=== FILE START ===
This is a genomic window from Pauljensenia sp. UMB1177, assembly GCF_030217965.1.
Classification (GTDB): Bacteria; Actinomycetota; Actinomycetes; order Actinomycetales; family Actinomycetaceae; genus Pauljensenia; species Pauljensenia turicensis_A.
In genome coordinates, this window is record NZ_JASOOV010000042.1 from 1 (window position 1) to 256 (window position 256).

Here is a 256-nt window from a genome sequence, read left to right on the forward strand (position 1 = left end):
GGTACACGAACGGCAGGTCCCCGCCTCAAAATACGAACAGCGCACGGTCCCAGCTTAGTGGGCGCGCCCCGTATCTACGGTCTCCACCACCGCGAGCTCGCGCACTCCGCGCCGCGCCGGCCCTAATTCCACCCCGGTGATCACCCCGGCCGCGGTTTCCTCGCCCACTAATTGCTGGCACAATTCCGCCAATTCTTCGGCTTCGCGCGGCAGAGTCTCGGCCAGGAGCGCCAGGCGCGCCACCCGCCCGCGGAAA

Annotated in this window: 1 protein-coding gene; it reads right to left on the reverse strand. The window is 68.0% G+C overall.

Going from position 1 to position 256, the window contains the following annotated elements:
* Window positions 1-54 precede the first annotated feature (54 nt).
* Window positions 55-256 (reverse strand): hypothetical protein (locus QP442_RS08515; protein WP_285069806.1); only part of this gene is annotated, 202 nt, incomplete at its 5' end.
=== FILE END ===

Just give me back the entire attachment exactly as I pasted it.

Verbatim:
This is a genomic window from Pauljensenia sp. UMB1177, assembly GCF_030217965.1.
Classification (GTDB): Bacteria; Actinomycetota; Actinomycetes; order Actinomycetales; family Actinomycetaceae; genus Pauljensenia; species Pauljensenia turicensis_A.
In genome coordinates, this window is record NZ_JASOOV010000042.1 from 1 (window position 1) to 256 (window position 256).

Here is a 256-nt window from a genome sequence, read left to right on the forward strand (position 1 = left end):
GGTACACGAACGGCAGGTCCCCGCCTCAAAATACGAACAGCGCACGGTCCCAGCTTAGTGGGCGCGCCCCGTATCTACGGTCTCCACCACCGCGAGCTCGCGCACTCCGCGCCGCGCCGGCCCTAATTCCACCCCGGTGATCACCCCGGCCGCGGTTTCCTCGCCCACTAATTGCTGGCACAATTCCGCCAATTCTTCGGCTTCGCGCGGCAGAGTCTCGGCCAGGAGCGCCAGGCGCGCCACCCGCCCGCGGAAA

Annotated in this window: 1 protein-coding gene; it reads right to left on the reverse strand. The window is 68.0% G+C overall.

Going from position 1 to position 256, the window contains the following annotated elements:
* Window positions 1-54 precede the first annotated feature (54 nt).
* Window positions 55-256 (reverse strand): hypothetical protein (locus QP442_RS08515; protein WP_285069806.1); only part of this gene is annotated, 202 nt, incomplete at its 5' end.